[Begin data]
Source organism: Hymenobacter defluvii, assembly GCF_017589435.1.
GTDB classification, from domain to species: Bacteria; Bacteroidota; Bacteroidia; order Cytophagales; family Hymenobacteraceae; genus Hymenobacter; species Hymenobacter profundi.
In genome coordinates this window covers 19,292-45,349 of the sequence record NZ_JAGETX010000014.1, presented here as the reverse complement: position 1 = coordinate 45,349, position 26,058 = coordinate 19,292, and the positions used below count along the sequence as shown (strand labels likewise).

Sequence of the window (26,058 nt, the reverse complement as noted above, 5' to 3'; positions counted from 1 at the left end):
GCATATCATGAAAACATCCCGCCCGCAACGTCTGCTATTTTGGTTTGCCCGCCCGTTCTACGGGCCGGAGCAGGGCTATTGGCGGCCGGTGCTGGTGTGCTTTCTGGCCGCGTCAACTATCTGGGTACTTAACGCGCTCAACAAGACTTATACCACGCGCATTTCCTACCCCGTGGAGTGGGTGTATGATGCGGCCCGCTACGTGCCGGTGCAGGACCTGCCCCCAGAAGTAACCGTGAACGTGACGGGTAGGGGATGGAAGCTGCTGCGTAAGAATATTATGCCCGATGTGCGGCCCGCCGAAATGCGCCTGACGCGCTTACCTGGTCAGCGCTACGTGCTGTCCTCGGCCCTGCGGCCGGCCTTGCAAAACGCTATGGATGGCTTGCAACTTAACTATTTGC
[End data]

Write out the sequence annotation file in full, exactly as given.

Source organism: Hymenobacter defluvii, assembly GCF_017589435.1.
GTDB classification, from domain to species: Bacteria; Bacteroidota; Bacteroidia; order Cytophagales; family Hymenobacteraceae; genus Hymenobacter; species Hymenobacter profundi.
In genome coordinates this window covers 19,292-45,349 of the sequence record NZ_JAGETX010000014.1, presented here as the reverse complement: position 1 = coordinate 45,349, position 26,058 = coordinate 19,292, and the positions used below count along the sequence as shown (strand labels likewise).

Sequence of the window (26,058 nt, the reverse complement as noted above, 5' to 3'; positions counted from 1 at the left end):
GCATATCATGAAAACATCCCGCCCGCAACGTCTGCTATTTTGGTTTGCCCGCCCGTTCTACGGGCCGGAGCAGGGCTATTGGCGGCCGGTGCTGGTGTGCTTTCTGGCCGCGTCAACTATCTGGGTACTTAACGCGCTCAACAAGACTTATACCACGCGCATTTCCTACCCCGTGGAGTGGGTGTATGATGCGGCCCGCTACGTGCCGGTGCAGGACCTGCCCCCAGAAGTAACCGTGAACGTGACGGGTAGGGGATGGAAGCTGCTGCGTAAGAATATTATGCCCGATGTGCGGCCCGCCGAAATGCGCCTGACGCGCTTACCTGGTCAGCGCTACGTGCTGTCCTCGGCCCTGCGGCCGGCCTTGCAAAACGCTATGGATGGCTTGCAACTTAACTATTTGC